“Yes, I’m coming home, Abbs,” he tells her; the hope that she is still alive when he gets there is written all over his face. “I’ll be late for that dinner, but I’ll be there.”
Barrett looks right at Dorian Flynn.
“Hey,” Flynn says, putting up his hands in his defense, “I only gave him the information you authorized me to give: your names and titles and where we’d be meeting.”
That’s more than what you can say you gave to them on us.
“You’re threatening my family?” Barrett’s hands become fists on the table, and he starts to get up, but Connors stops him.
“Mr. Faust is threatening us,” Connors says, “the same way you’re threatening him, so calm down, and sit down; no one’s going to get hurt.” He looks at me across from him with more of that hope in his features. “What did you expect, Dan, that he’d just waltz into this meeting without being thoroughly prepared? You do remember why we set up this meeting to begin with, right? Victor Faust knows what he’s doing, and”—he looks right at me—“I’m not ashamed to admit that he’s better at it than we are.” He turns back to an angry Barrett. “But that’s why he’s here, Dan, so let’s get this partnership underway, toss the distrust and the threats aside and let’s start over. Smoothly. All right?”
Connors looks to me.
“He is right, Mr. Barrett,” I say. “No one will hurt your family.”
The card I played is my way of letting them all know that if they ever betray me, or even manage to kill me, that there will be the gravest of consequences. I may not have information on Kenneth Ware, Mark Masters, Ryan Miller or David Darros yet, but I will after this meeting is over, now that I know who they are and I’ve seen their faces.
Barrett very slowly slides back into his chair. Once he has calmed himself he looks to me and nods. “OK,” he says. “A fresh start; I’d very much like that.”
The nine of us talk for an hour about what each of us knows on Vonnegut—I and Gustavsson only give them the information we agreed on before coming here, as I am sure they did the same. We discuss at length what each of us proposes we do first to go about catching Vonnegut, but in the end we all come to the agreement that it will take time, a lot of resources, possibly several undercover missions to gain more information, and that nothing will happen overnight. Before we can take a man down, we have to know who he is exactly, what he looks like—Connors’ and Barrett’s team do not even know where to begin. I pretend to have an inkling, that I have a little more on Vonnegut’s true identity than they have, just to keep them baited. But what I really have is someone who I believe has actually seen my former employer in the flesh—Izabel is the key, and no one turns that key but me. Fortunately Dorian Flynn knows nothing of what Nora told me in the room that day about Izabel. Five other people in my Order do know, however, but I trust them to keep it to themselves. For the most part.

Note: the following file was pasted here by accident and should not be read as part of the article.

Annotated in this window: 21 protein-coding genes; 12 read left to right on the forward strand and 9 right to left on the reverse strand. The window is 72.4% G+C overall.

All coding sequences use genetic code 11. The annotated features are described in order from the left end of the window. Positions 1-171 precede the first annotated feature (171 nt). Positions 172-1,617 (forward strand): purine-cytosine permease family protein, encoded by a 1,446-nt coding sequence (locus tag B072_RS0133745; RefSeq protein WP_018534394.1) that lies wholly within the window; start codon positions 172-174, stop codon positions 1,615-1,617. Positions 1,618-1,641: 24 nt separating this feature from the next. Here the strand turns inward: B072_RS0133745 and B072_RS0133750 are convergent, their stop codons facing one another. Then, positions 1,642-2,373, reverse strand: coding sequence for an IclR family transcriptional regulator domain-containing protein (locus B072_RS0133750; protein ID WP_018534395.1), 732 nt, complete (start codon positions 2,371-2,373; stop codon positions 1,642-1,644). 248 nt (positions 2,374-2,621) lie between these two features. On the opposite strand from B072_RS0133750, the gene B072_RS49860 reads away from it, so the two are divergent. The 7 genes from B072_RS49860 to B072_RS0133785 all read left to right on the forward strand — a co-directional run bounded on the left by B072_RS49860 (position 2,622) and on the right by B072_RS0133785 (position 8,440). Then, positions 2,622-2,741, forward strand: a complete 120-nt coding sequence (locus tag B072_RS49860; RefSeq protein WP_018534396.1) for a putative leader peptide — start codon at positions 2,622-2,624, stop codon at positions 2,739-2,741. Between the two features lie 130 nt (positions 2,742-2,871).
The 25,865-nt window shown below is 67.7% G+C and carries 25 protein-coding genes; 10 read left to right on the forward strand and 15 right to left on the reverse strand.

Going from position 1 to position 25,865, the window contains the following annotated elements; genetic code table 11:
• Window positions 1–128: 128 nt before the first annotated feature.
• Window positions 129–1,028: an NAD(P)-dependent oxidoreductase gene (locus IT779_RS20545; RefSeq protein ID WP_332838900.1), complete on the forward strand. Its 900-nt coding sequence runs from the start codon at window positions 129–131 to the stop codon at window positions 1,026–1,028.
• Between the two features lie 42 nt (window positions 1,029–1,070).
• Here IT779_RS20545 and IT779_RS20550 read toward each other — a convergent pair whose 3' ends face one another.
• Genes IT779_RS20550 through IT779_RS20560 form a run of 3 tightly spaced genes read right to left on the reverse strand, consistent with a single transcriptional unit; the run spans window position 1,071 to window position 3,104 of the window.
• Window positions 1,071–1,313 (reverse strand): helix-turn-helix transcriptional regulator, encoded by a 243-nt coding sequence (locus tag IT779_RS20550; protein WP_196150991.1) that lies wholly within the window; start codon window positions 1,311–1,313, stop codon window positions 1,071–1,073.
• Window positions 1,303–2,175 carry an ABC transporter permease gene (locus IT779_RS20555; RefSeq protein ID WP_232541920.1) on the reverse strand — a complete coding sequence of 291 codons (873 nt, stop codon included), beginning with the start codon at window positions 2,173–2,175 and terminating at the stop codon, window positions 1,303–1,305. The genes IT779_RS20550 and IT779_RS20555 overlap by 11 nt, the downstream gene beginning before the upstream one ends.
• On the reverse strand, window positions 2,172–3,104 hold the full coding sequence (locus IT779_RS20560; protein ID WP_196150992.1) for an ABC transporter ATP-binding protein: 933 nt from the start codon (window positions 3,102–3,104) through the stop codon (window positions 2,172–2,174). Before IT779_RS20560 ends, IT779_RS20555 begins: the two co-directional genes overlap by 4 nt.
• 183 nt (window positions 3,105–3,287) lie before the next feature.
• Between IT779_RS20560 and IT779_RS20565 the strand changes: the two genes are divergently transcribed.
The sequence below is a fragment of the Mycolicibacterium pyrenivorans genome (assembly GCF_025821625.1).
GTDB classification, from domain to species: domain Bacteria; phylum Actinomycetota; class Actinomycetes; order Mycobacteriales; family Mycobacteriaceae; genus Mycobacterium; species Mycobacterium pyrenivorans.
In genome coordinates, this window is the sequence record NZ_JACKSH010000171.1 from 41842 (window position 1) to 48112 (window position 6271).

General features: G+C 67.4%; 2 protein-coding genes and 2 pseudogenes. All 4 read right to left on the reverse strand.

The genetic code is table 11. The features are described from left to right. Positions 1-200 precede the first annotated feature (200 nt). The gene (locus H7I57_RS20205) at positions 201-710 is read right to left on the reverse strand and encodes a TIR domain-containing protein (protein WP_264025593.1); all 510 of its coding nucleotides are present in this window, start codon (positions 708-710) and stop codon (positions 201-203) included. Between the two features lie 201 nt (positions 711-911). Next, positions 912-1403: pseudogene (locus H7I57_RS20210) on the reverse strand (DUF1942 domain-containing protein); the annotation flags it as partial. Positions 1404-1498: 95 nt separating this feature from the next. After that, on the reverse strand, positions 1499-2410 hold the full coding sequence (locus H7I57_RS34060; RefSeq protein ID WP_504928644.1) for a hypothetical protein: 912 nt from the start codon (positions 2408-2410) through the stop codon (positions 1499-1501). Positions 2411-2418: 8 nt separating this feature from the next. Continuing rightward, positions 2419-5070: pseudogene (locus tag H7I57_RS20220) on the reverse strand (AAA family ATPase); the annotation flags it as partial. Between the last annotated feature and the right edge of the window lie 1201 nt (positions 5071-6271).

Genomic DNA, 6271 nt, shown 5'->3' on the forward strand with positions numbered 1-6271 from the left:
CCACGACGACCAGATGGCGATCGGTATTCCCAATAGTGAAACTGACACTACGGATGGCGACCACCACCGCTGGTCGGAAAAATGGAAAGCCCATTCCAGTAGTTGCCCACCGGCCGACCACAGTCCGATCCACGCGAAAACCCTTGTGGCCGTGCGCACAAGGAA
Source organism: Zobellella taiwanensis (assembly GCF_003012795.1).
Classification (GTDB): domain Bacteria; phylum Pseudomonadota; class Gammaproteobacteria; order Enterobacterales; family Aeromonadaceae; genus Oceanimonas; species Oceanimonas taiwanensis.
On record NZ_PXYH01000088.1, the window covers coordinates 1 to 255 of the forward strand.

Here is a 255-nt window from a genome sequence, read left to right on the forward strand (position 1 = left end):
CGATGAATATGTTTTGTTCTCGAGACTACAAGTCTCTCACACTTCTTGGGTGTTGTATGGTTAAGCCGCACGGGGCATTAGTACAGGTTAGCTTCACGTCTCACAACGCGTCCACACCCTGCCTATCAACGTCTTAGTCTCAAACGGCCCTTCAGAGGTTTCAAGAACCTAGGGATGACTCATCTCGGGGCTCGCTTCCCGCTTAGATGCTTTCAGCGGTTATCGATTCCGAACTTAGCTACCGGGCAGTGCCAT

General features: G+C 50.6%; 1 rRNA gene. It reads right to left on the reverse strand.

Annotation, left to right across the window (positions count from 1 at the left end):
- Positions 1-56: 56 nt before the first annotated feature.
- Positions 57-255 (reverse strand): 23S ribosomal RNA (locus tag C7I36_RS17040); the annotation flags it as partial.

“In the meantime,” Connors speaks up, “we have another job we hope you’re interested in assisting us with.”
Kenneth Ware, Gustavsson’s fan, smiles suddenly as if he is delighted to finally be getting to this point.
“Is that so?” I say to Connors, admittedly curious.
Connors nods and then looks to Ware, giving him the floor. Ware’s close-lipped smile stretches as he eagerly opens his laptop on the table, bends over in his chair and sifts through his leather satchel on the floor, and then produces a file folder much thicker than the one they had on me, at least two inches thick, stuffed with what appears to be a stack of eight-and-a-half-by-eleven sized photographs; a few of them slide off the top and halfway out of the folder when he sets it on the table. He shuffles them back into a neat stack, but not before I glimpse the blood and dead flesh; bodies in haphazard positions, strapped to furniture—photographs of crime scenes, no doubt.
“I take a special interest in serial killers, Mr. Faust,” says Ware—(and there it is: his not-so-hidden obsession with blood and those who crave it enough to kill for it on a regular basis). He opens the file folder. He’s still smiling, and I find it quite entertaining how he looks at Gustavsson more than me as he explains. “I’ve been tracking one for ten years and I’m very interested in your insight.” He looks only at me now and adds carefully, “Though, if possible of course”—he glances at Fredrik—“I would like it if Mr. Gustavsson could work with me on this case personally.”